HAVANA, Cuba -- Despite a recent thawing of relations between the U.S. and Cuba, the New York Philharmonic was reminded last week that it's still easier for an American orchestra to play in nuclear-armed North Korea than in the long-estranged Caribbean island next door.
The Philharmonic announced Friday it had postponed a historic trip to Havana planned for later this month, after U.S. Treasury Department officials denied travel permission to the orchestra patrons who were financially supporting the performances. Though U.S. trade sanctions against Cuba generally prohibit Americans from traveling there, U.S. regulators had granted permission to musicians and orchestra staff, but they wouldn't allow the orchestra's patrons to go.
It would have been the most high-profile American cultural event in Cuba in a half-century. But without supporters, who were to cover the roughly $10,000 in travel costs per musician, "the trip is not possible," orchestra spokesman Eric Latzky said in a statement.
The orchestra's would-be Cuban hosts saw a spiteful double standard in this, since the Philharmonic and its patrons were allowed to travel to North Korea last year, and the orchestra's current tour in Asia includes a stop in communist Vietnam later this month.
More broadly, the cancelled performances seemed to undercut the Obama administration's recent support for concerts and cultural events as a path to improved bilateral relations. Was the Obama administration cooling down the musical diplomacy? Or was it simply a bureaucratic matter, and a temporary obstacle?
For Cubans who have a hard time believing a U.S. federal agency would act independently of the White House, the distinction didn't seem to matter. Suddenly, the frustration and bitter rhetoric that characterized U.S.-Cuba relations during the Bush administration were back.
"This shows that the U.S. government is the only party responsible for the failure of this major cultural project," said Cuban Institute of Music Vice President Alejandro Guma on an official government website, blaming Washington's "irrational" Cuba policy.
"This is a project, by the way, that was not conceived by Cuba, but by the Philharmonic," Guma added, describing efforts and preparations that had been completed in preparation for the performances, which have not been rescheduled. As if to highlight the sense of goodwill that had been thwarted by U.S. regulators, Guma said the performances were to include Cuban compositions, "whose scores were already in the hands of the American musicians."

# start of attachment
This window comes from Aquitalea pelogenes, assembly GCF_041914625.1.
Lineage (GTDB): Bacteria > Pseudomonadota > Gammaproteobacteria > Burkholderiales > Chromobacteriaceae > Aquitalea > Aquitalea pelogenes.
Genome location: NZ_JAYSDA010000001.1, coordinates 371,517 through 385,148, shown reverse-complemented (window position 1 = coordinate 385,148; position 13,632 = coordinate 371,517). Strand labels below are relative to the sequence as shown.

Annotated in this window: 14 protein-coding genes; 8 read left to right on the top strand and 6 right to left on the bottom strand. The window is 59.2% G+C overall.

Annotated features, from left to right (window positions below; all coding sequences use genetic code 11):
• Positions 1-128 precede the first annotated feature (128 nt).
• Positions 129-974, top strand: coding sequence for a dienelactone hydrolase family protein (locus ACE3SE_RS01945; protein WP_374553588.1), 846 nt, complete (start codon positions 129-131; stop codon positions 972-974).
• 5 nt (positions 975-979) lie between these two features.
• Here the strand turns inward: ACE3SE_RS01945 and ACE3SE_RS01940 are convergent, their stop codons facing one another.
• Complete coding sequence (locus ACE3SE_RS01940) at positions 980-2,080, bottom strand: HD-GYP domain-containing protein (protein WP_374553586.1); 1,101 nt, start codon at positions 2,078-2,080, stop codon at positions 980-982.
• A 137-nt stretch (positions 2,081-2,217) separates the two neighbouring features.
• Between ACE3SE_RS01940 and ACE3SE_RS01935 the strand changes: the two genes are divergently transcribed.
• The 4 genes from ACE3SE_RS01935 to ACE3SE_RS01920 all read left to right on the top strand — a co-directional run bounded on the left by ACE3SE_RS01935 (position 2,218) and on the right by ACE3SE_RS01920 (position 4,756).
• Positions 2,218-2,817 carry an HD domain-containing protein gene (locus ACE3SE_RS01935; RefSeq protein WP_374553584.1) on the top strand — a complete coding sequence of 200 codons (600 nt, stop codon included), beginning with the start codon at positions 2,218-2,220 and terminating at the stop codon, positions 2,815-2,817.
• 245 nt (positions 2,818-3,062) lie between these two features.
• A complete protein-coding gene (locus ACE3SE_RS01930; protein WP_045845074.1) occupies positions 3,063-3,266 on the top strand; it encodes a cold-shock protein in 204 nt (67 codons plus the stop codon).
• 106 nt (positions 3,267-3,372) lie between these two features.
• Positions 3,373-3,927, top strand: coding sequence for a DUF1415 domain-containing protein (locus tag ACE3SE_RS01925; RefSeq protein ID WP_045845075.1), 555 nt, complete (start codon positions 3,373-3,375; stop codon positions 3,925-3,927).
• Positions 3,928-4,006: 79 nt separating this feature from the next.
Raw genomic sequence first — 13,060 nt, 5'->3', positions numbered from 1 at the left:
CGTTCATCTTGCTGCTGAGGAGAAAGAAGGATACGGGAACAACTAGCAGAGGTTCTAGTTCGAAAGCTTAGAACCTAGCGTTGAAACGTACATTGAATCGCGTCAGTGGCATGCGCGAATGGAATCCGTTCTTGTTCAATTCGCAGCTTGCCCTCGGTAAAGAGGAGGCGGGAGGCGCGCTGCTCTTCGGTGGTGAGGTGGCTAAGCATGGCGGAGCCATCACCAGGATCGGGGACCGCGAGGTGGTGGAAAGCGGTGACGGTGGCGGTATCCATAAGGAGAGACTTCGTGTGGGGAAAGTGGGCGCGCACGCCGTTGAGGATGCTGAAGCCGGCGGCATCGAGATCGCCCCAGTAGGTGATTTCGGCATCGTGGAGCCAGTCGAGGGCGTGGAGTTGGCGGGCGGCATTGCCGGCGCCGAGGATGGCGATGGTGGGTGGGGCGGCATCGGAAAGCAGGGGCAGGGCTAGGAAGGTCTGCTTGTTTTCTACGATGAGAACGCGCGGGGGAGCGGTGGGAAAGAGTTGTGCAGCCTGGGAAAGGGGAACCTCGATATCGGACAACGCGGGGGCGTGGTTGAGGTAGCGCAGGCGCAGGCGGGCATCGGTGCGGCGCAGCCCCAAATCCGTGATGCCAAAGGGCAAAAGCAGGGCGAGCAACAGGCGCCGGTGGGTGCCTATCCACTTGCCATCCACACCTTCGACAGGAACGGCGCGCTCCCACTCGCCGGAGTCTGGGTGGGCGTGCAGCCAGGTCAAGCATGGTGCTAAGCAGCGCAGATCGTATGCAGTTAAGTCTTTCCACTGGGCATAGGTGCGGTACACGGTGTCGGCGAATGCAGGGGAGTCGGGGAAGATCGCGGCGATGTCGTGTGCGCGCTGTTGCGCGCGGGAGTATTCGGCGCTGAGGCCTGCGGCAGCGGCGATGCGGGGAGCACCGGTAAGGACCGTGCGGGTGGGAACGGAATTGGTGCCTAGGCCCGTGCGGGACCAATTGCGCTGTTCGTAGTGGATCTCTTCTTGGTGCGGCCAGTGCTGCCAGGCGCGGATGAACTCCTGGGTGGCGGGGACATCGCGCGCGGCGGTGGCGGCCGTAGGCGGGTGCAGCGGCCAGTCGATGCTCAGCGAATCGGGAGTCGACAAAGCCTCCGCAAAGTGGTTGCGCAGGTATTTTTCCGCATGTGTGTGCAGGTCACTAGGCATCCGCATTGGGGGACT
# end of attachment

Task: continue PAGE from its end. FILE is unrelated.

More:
Cuban officials said the island would remain open to the Philharmonic. But the failure of such a high-profile cultural exchange threw cold water on what had been a period of unusually cordial relations, eased by music, between the U.S. and Cuba. Under the Bush administration, which took a more aggressive stance against the Castro government, travel regulations to Cuba were tightened for Americans, and top Cuban artists, like Grammy-winning jazz icon Chucho Valdes, were routinely denied U.S. visas.
Under a new strategy of "engagement," the Obama administration wants to promote "the free flow of information and interaction between the United States and the Cuban people," according to State Department spokesman P.J. Crowley.
And some very good music has been flowing recently.
With the White House's blessing, Colombian pop icon Juanes headlined a massive "Peace without Borders" concert in Havana's Revolutionary Square that drew up to a million Cuban fans.
It also touched off heated protests and street scuffles in Miami, where Juanes has a home. The artists' supporters squared off against angry critics who symbolically destroyed copies of his CDs and accused him of providing a propaganda boost to Cuba's communist government.
But as an act of cultural diplomacy, the concert seemed to make a difference, especially after Juanes used the open venue to call for a "free Cuba" and "one Cuban family." A poll conducted after the performance and published in the Miami Herald last week found 53 percent of Cuban Americans had a favorable opinion of the show afterwards, compared with 29 percent who expressed a negative view. In contrast, prior to the event, 47 percent of Cuban Americans had been against it, with only 27 percent in support.
Other recent cultural events also seemed to hasten the U.S.-Cuba thaw. For the first time in years, dozens of Cuban artists and intellectuals attended a reception at the residence of the U.S.'s chief diplomat in Cuba, and several prominent artists, such as Buena Vista Social Club star Omara Portuondo and Cuban folksinger Pablo Milanes, have received visas to play in the U.S. after being shut out for years.
As for the Philharmonic trip, Treasury Department officials said the agency does not comment on Cuba travel applications. But the orchestra's directors said they were working with lawmakers to get the necessary permissions for an eventual trip, which could occur as soon as June or July.